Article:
InQueensland

NEWS •⁠ POLITICS •⁠ BUSINESS •⁠ CULTURE

Get InQueensland in your inbox Subscribe

Being a role model means more than just having the right chromosomes, Premier

Opinion

Does the Premier really think that her increasingly disinterested reign over Queensland makes her a trailblazer for young women, asks Madonna King

Print article

An X chromosome is not a licence to keep a job. And nor does it provide automatic role model status.

Annastacia Palaszczuk’s claim that remaining premier allowed her to be a role model for “women and girls’’ in this state is downright patronising, presumptuous and plainly incorrect.

Our daughters know they can be CEOs and prime ministers and high court judges. They know they can hold their own in court rooms and board rooms.

They’ve seen banker Shemara Wikramanayake climb the male dominated ladder to become head of Macquarie Group Ltd, economist Danielle Wood become Productivity Commission chair, and in our own state Helen Bowskill, KC, become chief justice.

There are hundreds of other examples, where talent, hard work and leadership have delivered big jobs to deserving women.

But none of them would dare claim role model status simply by filling a chair; it’s what you do in a job that counts.

Annastacia Palaszczuk’s decision to play what is commonly called ‘the girl card’ on Monday to help cement her leadership feeds the criticism – often by males – against women; that affirmative action provides ‘jobs for the girls’ rather than merit-based employment where the best person is appointed.

That is not true. Affirmative action just brings our daughters and sisters and friends and mothers up to the same starting line as their male peers.

It means those seeking to add to their expertise go searching for a woman who might not put up her hand – but is just as good, or even better, than the queue of males who will apply.

Men have done that for decades, though networks and Friday afternoon drinking sessions. Women are just playing catch-up.

But that doesn’t allow any of us to claim a position simply on the basis of being female. Or to hang on, on the basis being a female provides a role model status being a male does not.

The Premier’s words, soon after stepping off a plane from Italy, were as damaging as they were disappointing; and that’s especially the case coming from a leader who has lifted women into her own Cabinet and into a host of other important positions.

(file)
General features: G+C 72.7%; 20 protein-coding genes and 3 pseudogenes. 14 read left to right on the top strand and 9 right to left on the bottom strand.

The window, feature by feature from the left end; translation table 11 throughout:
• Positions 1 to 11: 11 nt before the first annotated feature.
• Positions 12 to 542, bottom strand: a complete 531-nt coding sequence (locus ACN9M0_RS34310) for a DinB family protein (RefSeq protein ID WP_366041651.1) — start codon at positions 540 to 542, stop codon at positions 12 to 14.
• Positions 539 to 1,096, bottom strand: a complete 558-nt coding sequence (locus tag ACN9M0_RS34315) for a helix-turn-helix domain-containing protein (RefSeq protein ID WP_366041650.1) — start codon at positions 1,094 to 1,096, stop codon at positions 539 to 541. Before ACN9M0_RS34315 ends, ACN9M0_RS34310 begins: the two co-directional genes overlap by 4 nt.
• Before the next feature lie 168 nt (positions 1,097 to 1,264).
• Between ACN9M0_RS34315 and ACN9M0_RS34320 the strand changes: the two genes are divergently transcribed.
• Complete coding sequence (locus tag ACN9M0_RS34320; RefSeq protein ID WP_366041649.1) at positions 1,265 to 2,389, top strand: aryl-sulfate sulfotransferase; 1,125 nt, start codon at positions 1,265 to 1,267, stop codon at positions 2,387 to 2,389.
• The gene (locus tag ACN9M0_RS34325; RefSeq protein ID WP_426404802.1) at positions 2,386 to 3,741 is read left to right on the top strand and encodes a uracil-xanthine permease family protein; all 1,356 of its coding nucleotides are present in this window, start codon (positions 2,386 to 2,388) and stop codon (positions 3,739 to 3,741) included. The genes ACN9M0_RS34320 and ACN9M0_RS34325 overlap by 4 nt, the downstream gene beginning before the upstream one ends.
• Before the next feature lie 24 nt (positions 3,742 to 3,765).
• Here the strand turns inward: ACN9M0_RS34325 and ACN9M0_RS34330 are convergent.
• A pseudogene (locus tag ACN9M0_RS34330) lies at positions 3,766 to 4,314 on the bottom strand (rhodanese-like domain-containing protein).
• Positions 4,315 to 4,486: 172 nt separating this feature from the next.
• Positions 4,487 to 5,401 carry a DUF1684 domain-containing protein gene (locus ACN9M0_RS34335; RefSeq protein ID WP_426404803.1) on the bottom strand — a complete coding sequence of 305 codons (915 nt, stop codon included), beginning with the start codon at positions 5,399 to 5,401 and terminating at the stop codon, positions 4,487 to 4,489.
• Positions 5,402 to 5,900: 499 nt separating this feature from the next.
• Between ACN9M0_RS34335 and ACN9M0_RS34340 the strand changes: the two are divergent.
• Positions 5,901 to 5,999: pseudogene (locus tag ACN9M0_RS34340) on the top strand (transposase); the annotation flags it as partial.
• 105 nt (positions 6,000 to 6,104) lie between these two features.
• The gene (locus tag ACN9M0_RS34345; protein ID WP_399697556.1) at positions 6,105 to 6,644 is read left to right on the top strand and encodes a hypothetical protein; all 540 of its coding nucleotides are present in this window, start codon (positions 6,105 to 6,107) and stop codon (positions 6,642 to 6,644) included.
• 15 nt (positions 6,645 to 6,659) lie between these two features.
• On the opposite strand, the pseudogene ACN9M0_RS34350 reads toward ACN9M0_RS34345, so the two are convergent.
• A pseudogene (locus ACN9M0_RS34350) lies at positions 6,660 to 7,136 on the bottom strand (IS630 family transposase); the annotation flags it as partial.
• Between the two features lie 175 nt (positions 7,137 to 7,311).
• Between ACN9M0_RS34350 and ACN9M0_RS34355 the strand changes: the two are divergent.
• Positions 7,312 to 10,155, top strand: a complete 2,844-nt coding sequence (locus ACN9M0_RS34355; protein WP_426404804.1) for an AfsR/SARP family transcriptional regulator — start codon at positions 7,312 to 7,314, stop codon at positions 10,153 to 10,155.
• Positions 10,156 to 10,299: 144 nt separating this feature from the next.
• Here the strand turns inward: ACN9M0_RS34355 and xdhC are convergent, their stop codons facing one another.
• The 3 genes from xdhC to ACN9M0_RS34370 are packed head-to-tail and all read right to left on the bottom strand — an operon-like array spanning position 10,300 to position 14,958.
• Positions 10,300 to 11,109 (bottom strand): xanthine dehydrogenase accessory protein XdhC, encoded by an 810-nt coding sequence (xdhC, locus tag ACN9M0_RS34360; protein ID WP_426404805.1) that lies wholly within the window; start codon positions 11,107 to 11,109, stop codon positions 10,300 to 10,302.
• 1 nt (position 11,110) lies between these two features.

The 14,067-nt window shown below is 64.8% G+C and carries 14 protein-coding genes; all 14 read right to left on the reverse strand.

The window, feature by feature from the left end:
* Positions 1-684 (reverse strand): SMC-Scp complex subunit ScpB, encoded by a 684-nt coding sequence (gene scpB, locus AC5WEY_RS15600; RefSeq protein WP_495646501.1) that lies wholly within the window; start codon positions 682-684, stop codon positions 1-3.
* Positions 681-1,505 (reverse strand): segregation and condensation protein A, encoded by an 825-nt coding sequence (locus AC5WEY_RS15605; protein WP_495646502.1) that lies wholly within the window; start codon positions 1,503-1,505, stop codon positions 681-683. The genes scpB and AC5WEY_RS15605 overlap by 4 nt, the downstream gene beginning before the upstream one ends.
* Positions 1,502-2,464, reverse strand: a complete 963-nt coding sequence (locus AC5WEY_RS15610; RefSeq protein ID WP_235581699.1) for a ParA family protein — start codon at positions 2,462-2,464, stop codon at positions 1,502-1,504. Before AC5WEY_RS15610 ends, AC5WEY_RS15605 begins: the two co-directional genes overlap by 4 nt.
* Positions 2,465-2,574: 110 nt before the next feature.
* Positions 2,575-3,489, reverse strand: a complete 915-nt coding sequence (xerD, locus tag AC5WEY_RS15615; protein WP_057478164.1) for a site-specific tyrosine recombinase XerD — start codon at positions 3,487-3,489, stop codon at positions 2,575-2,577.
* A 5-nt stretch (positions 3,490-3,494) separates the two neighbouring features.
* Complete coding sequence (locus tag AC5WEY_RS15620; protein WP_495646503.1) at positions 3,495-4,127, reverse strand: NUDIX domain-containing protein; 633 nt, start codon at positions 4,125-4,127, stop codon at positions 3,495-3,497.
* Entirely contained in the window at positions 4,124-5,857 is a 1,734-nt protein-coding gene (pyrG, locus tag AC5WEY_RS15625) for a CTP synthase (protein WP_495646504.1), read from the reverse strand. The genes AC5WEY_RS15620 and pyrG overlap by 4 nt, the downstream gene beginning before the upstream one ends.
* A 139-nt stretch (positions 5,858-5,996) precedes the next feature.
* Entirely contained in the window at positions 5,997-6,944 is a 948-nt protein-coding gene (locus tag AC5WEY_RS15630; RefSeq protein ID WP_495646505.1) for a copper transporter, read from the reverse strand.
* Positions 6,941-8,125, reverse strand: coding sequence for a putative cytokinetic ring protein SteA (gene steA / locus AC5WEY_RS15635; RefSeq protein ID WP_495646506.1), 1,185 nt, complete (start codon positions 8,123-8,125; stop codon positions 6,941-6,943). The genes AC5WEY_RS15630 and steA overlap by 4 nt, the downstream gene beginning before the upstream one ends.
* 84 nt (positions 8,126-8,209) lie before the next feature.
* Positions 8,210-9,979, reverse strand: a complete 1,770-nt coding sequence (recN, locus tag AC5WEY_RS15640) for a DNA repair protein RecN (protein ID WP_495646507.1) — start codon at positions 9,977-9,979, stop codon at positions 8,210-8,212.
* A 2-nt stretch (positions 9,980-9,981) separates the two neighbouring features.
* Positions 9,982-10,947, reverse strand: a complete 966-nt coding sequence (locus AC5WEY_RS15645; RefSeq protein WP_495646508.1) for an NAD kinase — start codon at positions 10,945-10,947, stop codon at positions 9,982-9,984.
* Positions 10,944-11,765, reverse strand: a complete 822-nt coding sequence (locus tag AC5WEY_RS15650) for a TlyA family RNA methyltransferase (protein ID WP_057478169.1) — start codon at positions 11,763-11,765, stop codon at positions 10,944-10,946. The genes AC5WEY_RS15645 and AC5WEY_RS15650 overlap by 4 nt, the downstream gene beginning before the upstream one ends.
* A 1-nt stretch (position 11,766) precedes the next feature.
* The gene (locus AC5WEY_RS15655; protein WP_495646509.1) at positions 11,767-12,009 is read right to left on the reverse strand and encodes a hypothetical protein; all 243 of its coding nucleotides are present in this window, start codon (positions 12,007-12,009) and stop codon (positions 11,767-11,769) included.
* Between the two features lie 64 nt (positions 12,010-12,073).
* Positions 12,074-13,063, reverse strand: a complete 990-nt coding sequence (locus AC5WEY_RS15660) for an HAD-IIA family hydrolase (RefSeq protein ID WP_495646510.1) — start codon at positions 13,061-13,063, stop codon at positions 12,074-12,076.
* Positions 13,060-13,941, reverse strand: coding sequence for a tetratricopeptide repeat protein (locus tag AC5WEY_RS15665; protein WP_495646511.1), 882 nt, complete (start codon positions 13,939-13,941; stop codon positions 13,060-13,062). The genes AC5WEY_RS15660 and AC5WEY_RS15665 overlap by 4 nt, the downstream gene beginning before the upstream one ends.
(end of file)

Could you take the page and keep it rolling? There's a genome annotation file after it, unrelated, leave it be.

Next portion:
“I hope that that young women and young girls have a strong role model that says to them women and girls can be anything they want in this state. Politics needs good people, not selfish people, not ruthless people.’’

What’s that even mean? Are none of our male leaders ‘good people’? Are they all ‘selfish’ and ‘ruthless’.

Does being a woman automatically make you a good leader? Or someone who is not selfish? Not ruthless?

And therein lies the fallacy behind the Premier’s comments.

Wouldn’t a good role model develop a succession plan, that doesn’t have a galaxy between her and those that might take her place at some later time?

In the private world, it’s called succession planning – and it’s the basis of a good workplace or board or organisation. It allows work to continue in the absence of any individual so that consumers or patients or clients (or even voters) are not inconvenienced.

Wouldn’t a good role model – and a good leader – listen to those whose homes have been upturned by criminals, or the MPs who represent us but who are too scared to knock on her door?

Wouldn’t a good role model to our daughters step in when some of her male colleagues are treating females with callous indifference, or perhaps even worse?

Wouldn’t a good role model speak up when serving police officers are caught in racist rants against women – and are allowed to keep their jobs?

Wouldn’t a good role model put the people they serve before the party they serve?

Annastacia Palaszczuk, on her appointment to premier, provided a new way forward. She did listen to people, She made clear that politics did not have to be a shouting contest and she promised to be open and accountable.

She used that job to join a long, long list of female role models.

But power delivers a heady air of indifference perhaps, where it’s hard to understand what the lives of those you serve are really like. And it’s hard to see how her current leadership serves as a role model for our daughters, or our sons.

That’s understandable, perhaps. It’s hard to know what it’s like to fill a car with petrol, if a limousine waits at your front door each morning.

It’s difficult for leaders, on big wages, to understand how voters are cancelling family holidays to ensure sufficient funds for school fees and uniforms and text books.

Or to have to fight for tickets to Taylor Swift or the Broncos home game or the AFL grand final. It’s easier for them to be gifted those salary add-ons.

Outside government circles, in private enterprise, companies suffer when their leaders lose sight of their customers.

Politics is no different. And being a woman won’t – and should never – save anyone. Being a role model – male or female – certainly can.

See the difference?

 

More Opinion stories

Loading next article